The Five Tibetan Rites is a yoga routine that is based on ritual exercises discovered 1900’s. They are practiced around the world and are said to prevent aging. Developed by Tibetan monks who believed that the body has seven centers/chakras. These chakras revolve at great speed in a healthy body. When we grow old or are living an unhealthy life these chakras slow down. They believed that to regain health, youth and vitality you need to get these centers spinning again. They came up with five ‘Rites’ that will do this in the most efficient way.
These Rites consists of 5 movements, each movement performed up to 21 times. It is best to start with 3 then go up to 6 and so on. The entire sequence can be completed in less than 10 minutes, so it’s easy to incorporate it in your daily routine.
It is important to incorporate your breathing while performing the Rites. Each exercise should be a conscious synchronization of breathing while performing physical activity. You should be breathing in and out of your nose the whole time. No exercise should be so intense so that you loose your breath, this indicates the your body is in a low oxygen state and you should slow down. You should be able to talk after performing an exercise. The main focus should be on the flow of the breath and fluency rather than speed and number of exercises.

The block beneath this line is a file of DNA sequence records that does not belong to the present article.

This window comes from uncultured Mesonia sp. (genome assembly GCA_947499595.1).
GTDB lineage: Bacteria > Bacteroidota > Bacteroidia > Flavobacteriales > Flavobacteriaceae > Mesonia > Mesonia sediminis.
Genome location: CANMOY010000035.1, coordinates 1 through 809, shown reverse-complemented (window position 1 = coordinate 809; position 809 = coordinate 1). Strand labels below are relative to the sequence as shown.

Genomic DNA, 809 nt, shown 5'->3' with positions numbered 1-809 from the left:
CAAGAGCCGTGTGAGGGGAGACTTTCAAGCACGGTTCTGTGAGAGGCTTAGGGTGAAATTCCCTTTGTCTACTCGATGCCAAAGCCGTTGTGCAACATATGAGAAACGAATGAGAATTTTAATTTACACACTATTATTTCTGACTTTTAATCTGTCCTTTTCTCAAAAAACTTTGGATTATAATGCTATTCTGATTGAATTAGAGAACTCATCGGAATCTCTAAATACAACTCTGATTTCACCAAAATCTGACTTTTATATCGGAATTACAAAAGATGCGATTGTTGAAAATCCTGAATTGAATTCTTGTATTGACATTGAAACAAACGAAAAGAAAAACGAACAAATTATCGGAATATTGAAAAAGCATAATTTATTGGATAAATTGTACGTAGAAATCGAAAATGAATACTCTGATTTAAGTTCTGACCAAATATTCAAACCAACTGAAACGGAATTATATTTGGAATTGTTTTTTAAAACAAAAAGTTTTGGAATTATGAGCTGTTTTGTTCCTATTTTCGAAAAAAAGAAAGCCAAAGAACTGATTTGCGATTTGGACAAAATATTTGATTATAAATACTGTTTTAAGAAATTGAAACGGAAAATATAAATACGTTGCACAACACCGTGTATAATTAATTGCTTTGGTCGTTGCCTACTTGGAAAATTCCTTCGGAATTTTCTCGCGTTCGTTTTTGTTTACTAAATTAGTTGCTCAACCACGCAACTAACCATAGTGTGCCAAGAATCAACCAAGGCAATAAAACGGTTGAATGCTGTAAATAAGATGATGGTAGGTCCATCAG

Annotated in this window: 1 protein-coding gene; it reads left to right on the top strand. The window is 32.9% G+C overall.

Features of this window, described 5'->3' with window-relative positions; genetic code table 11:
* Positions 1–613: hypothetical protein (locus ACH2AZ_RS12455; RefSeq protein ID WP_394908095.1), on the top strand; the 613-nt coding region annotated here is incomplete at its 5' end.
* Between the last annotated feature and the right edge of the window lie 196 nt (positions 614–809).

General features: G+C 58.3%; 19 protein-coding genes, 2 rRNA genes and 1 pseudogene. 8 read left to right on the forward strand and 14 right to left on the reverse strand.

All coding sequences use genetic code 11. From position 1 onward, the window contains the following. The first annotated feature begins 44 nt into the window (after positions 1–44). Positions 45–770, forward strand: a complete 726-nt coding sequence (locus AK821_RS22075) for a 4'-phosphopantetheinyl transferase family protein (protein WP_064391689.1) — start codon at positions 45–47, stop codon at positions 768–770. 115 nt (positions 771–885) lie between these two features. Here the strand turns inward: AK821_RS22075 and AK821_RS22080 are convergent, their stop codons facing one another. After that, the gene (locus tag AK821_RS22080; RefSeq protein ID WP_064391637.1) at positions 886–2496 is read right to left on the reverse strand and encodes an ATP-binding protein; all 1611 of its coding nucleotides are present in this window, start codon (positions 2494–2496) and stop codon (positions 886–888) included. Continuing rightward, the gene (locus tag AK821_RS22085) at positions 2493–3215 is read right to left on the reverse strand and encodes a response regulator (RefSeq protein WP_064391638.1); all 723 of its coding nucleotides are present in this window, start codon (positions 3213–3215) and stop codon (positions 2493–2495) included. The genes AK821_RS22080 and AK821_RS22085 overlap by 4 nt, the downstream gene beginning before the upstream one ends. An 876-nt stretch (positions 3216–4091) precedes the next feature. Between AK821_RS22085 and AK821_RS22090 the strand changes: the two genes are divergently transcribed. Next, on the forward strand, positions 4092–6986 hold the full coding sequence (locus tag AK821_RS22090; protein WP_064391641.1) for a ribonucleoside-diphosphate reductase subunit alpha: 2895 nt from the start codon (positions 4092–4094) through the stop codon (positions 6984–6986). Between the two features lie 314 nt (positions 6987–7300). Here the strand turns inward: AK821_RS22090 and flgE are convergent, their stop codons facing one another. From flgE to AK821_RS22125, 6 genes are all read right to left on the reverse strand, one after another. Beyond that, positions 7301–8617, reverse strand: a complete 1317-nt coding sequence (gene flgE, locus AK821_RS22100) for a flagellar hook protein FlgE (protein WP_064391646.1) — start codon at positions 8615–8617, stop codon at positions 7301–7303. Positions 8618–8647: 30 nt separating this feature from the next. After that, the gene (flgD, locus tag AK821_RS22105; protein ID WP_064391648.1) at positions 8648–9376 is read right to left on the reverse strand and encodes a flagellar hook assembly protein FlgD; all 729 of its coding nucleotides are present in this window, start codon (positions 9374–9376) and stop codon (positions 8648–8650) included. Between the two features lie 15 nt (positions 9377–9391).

Doing these exercises will significantly increase your energy and make you;
- Feel calmer, develop mental clarity and feel more centered
- Stronger and more flexible
- Help with depression and anxiety
- Improve your breathing
- Give you better posture
- Develop good core strength
- Improve your digestion
- Feel younger and more powerful
- Improve your overall health
This video explains the Rites well:
Extend your arms to the sides and spin around in a clockwise direction Go as fast as you can without loosing control or get dizzy.
2. Leg Raises
Lay on the floor and fully extend your arms along your sides with your palms facing the floor. Raise your head off the floor tucking the chin, as you do this lift your straight legs into a vertical position. (do not let the knees bend). Then slowly lower both the head and legs to the floor. Allow the muscles to relax. Breathe in deeply as you lift and breathe out as you lower your legs.
3. Back bend
Kneel on the floor, knees under your hips, toes flat or tucked under. You can place your hands on your lower back for support. Tilt your body backwards and return to the original position. Inhale as you arch the spine, exhale as you return to the starting position.
Sit on the floor with your legs extended and feet flexed, hip width apart. Palms should be flat on the floor next to your hips. Tilt the head backwards and at the same time bend your knees and push up to a tabletop position. Return to sitting position. Inhale as you raise up and exhale as you come down.
5. Down Dog to High Plank
Begin on all fours, toes flexed and palms on the floor, with the weight distributed evenly among your knees, palms and balls of your feet. Your hands and feet should be kept straight during this whole exercise. Go from your Downward Facing Dog position into a high plank position. Inhale on your way up to Down Dog and exhale into High Plank.
Images from Pintrest.